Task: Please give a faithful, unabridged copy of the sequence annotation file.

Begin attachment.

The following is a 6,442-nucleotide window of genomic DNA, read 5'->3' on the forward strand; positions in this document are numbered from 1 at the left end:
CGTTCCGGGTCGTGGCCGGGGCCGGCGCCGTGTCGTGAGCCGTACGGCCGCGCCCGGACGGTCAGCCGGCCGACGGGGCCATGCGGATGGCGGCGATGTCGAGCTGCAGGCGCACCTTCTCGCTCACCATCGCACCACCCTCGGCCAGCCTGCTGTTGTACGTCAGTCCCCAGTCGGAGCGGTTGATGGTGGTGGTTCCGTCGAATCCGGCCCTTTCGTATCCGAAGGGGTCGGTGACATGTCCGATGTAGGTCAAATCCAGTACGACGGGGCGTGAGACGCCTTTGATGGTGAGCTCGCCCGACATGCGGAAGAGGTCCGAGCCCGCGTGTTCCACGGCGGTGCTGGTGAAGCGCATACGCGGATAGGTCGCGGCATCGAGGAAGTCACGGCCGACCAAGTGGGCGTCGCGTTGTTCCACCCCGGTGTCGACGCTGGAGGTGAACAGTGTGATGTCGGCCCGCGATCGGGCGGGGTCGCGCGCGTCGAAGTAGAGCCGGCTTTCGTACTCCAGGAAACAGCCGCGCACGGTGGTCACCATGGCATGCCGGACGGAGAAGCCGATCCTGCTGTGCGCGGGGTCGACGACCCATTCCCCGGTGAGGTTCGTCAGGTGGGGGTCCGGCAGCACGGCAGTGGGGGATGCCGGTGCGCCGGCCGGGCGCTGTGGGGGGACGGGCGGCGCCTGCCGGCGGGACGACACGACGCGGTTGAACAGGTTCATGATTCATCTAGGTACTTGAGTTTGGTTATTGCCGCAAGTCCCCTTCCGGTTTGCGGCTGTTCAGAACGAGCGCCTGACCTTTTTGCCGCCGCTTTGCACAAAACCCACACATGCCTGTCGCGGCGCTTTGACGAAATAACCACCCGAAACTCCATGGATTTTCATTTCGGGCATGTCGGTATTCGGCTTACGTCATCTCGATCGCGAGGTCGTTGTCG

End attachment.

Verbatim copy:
The following is a 6,442-nucleotide window of genomic DNA, read 5'->3' on the forward strand; positions in this document are numbered from 1 at the left end:
CGTTCCGGGTCGTGGCCGGGGCCGGCGCCGTGTCGTGAGCCGTACGGCCGCGCCCGGACGGTCAGCCGGCCGACGGGGCCATGCGGATGGCGGCGATGTCGAGCTGCAGGCGCACCTTCTCGCTCACCATCGCACCACCCTCGGCCAGCCTGCTGTTGTACGTCAGTCCCCAGTCGGAGCGGTTGATGGTGGTGGTTCCGTCGAATCCGGCCCTTTCGTATCCGAAGGGGTCGGTGACATGTCCGATGTAGGTCAAATCCAGTACGACGGGGCGTGAGACGCCTTTGATGGTGAGCTCGCCCGACATGCGGAAGAGGTCCGAGCCCGCGTGTTCCACGGCGGTGCTGGTGAAGCGCATACGCGGATAGGTCGCGGCATCGAGGAAGTCACGGCCGACCAAGTGGGCGTCGCGTTGTTCCACCCCGGTGTCGACGCTGGAGGTGAACAGTGTGATGTCGGCCCGCGATCGGGCGGGGTCGCGCGCGTCGAAGTAGAGCCGGCTTTCGTACTCCAGGAAACAGCCGCGCACGGTGGTCACCATGGCATGCCGGACGGAGAAGCCGATCCTGCTGTGCGCGGGGTCGACGACCCATTCCCCGGTGAGGTTCGTCAGGTGGGGGTCCGGCAGCACGGCAGTGGGGGATGCCGGTGCGCCGGCCGGGCGCTGTGGGGGGACGGGCGGCGCCTGCCGGCGGGACGACACGACGCGGTTGAACAGGTTCATGATTCATCTAGGTACTTGAGTTTGGTTATTGCCGCAAGTCCCCTTCCGGTTTGCGGCTGTTCAGAACGAGCGCCTGACCTTTTTGCCGCCGCTTTGCACAAAACCCACACATGCCTGTCGCGGCGCTTTGACGAAATAACCACCCGAAACTCCATGGATTTTCATTTCGGGCATGTCGGTATTCGGCTTACGTCATCTCGATCGCGAGGTCGTTGTCG